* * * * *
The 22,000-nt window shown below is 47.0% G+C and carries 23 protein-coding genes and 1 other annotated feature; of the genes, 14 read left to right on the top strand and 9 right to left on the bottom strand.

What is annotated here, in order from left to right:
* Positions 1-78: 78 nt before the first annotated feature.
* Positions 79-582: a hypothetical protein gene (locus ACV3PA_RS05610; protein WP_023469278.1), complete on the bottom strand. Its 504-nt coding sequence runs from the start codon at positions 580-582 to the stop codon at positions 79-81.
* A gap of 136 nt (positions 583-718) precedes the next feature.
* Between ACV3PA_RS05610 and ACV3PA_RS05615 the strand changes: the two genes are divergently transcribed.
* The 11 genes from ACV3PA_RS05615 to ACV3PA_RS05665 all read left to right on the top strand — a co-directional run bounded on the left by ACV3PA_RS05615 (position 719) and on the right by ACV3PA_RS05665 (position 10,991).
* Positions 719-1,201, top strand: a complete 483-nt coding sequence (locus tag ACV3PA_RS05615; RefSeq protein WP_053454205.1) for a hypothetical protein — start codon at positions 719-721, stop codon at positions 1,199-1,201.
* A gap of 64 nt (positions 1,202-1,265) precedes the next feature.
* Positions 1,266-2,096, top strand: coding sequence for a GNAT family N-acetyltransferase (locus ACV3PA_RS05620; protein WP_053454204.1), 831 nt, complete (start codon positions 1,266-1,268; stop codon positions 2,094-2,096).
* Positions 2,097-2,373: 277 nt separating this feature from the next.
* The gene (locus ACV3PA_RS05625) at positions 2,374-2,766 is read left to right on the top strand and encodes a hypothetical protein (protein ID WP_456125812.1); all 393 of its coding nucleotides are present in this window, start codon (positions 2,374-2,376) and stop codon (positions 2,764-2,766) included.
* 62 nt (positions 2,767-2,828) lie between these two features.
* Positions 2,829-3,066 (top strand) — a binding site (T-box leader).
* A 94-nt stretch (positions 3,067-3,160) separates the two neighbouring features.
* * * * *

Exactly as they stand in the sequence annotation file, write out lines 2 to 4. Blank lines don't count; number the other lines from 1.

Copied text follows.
What is annotated here, in order from left to right:
* Positions 1-78: 78 nt before the first annotated feature.
* Positions 79-582: a hypothetical protein gene (locus ACV3PA_RS05610; protein WP_023469278.1), complete on the bottom strand. Its 504-nt coding sequence runs from the start codon at positions 580-582 to the stop codon at positions 79-81.